Because tomatoes are consumed daily, try adding them to your garden! They’re not difficult to grow either.


Eggplants are known to have low-calorie, vitamins, minerals, and nutrients. Plus, they are delicious! So why not plant them in your garden?

Eggplants shouldn’t be planted too early because they won’t be able to survive a frost. So you could consult an expert in your area before you plant your eggplants.


Beets are known to be a superfood for its various health benefits. They’re easier to grow in the garden, usually around late March or early April.

If the weather is always cool, beets will keep getting bigger and bigger. Once the weather starts to warm up, you’ll need to harvest them, or they’ll go to waste.


Spinach is a delicious early spring veggie, and it’s also very beneficial for health. And it’s not difficult to grow spinach in your garden!

Spinach needs cold weather to grow. Getting spinach to grow is easy, but keeping it growing will require some extra care.


Peas are usually planted in late April. Peas will die in freezing temperatures, but they also won’t survive the heat either. So make sure you plant your peas in early spring.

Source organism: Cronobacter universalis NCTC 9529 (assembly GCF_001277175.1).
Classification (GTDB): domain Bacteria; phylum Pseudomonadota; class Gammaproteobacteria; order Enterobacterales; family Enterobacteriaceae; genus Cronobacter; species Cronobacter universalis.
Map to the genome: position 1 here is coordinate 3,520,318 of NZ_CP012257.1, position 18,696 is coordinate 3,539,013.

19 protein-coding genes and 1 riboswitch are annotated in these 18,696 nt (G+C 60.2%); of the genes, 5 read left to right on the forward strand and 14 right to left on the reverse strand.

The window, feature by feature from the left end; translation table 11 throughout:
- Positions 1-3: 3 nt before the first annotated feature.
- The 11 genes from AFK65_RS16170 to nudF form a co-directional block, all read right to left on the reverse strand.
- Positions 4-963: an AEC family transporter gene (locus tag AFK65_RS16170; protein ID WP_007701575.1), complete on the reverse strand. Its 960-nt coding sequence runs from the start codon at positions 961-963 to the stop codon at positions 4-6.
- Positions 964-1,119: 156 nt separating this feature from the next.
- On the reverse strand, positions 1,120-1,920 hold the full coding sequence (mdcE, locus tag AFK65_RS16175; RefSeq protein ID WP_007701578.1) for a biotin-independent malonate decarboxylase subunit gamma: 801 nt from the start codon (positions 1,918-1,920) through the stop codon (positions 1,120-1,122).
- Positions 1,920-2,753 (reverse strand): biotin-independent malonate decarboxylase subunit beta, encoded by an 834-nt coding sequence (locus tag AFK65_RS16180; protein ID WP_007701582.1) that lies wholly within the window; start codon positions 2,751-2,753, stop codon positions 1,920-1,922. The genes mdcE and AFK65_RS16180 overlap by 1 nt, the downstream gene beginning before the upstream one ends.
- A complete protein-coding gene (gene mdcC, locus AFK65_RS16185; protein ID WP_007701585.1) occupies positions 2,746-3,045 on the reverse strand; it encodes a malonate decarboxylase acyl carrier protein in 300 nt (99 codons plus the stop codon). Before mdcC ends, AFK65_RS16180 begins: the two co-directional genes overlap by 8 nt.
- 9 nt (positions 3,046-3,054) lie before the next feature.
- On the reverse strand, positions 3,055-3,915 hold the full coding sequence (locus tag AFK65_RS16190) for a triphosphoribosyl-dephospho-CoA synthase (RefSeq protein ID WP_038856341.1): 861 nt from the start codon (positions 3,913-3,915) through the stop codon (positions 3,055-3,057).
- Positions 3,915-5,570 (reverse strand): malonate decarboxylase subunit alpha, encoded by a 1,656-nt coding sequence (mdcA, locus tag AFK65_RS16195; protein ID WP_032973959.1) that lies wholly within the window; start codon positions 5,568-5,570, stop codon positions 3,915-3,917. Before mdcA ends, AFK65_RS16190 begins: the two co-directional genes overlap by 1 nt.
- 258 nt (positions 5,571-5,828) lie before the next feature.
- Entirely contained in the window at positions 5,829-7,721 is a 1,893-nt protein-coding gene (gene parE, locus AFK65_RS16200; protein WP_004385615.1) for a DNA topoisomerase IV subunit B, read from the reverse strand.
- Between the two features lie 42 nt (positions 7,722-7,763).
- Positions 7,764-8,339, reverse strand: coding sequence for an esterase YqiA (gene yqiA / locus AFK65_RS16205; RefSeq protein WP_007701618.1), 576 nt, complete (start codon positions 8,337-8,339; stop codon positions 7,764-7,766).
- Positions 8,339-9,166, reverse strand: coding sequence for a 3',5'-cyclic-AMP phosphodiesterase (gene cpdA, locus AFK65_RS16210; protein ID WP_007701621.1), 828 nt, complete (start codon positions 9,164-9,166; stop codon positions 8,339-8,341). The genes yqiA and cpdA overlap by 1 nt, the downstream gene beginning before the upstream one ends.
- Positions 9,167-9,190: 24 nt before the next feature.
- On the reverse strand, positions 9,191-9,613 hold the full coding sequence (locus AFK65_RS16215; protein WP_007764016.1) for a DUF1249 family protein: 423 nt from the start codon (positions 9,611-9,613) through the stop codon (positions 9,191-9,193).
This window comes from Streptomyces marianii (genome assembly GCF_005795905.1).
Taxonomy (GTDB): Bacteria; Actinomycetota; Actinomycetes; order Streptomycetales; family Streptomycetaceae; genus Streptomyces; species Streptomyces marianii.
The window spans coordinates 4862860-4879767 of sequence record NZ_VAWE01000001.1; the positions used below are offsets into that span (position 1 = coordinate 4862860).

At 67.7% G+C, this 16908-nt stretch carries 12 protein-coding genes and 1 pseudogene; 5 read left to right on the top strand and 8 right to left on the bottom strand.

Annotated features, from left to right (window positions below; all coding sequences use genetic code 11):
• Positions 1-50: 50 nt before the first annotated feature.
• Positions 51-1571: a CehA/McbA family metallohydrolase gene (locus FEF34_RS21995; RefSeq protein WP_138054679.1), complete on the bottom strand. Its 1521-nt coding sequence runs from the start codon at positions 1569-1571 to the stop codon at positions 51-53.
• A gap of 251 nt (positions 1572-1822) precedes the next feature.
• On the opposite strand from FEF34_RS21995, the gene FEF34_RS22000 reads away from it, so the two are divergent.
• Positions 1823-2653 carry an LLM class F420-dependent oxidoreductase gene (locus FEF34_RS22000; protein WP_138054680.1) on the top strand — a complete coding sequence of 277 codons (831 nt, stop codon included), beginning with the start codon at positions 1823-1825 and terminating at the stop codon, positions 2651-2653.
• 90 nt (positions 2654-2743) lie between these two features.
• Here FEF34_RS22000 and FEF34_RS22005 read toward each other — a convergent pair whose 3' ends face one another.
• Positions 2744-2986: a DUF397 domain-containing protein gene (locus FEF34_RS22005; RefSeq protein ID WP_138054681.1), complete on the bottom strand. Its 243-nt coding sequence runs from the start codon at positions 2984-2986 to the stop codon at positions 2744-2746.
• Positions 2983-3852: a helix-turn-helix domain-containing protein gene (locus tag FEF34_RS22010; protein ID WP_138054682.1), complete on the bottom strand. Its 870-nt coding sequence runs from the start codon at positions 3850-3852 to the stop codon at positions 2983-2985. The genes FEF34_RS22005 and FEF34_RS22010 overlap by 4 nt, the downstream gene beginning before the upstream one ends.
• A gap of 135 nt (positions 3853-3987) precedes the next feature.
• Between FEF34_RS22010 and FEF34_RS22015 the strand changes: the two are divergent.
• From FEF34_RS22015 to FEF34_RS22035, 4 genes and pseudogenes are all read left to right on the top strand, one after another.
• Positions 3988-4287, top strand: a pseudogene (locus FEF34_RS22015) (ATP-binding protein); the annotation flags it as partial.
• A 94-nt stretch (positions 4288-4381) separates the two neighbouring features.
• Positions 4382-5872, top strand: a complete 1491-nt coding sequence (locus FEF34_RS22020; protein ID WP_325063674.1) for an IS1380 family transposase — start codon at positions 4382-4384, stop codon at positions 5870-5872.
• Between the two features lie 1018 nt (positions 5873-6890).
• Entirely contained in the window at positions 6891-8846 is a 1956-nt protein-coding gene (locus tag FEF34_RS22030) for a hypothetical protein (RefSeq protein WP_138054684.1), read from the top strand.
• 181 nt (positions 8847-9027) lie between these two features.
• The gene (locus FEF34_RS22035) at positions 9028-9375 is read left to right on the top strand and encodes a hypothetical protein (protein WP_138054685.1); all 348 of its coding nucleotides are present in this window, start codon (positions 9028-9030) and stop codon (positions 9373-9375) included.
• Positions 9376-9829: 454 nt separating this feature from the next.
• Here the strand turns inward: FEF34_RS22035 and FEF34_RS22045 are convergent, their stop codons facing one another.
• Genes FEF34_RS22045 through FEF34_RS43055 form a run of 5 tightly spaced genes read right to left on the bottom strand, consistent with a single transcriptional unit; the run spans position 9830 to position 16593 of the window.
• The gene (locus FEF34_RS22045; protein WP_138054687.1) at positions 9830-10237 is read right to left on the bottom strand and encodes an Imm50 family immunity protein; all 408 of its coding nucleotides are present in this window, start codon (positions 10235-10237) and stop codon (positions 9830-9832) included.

Peas are widely used in many different ways, and there are different types of peas. The soil you’ll be planting your peas should be suitable for them, so make sure you ask while buying seeds.


There are different types of carrots, but regardless of their size and color, it’s a fact that carrots are both delicious and rich in vitamins.

They’re root vegetables, so with proper sun and watering, they can be picked up as baby carrots as well.


A radish is an excellent option for beginners because it doesn’t require too much care. Radish is easy to harvest.

Radish grows fast, so it’s better to keep an eye on it after a few weeks. Radish usually is grown pest-free, but there’s always the chance of unwanted guests, so watch out for worms. Radish can be eaten raw or can be added to garnish recipes.


Cauliflower isn’t the easiest vegetable to grow at home, but it is very popular.

Cauliflower grows better in colder weather, so before you plant it, consider the climate of your garden. Cauliflower can be eaten raw or cooked, and it is known to be very beneficial for health.


Freshly picked, tender asparagus is very delicious!

Asparagus plants get more productive with each harvest, and mature asparagus harvest can last for months! Make sure you plant them at the correct time, or else they might go to waste.

All the vegetables listed above are great for your healthy diet, and it’s fun to watch them grow. So don’t miss out on the opportunity to grow your own veggies and eat healthy this spring!

So tell us which veggies will you be growing this spring? Tell us in the comments section!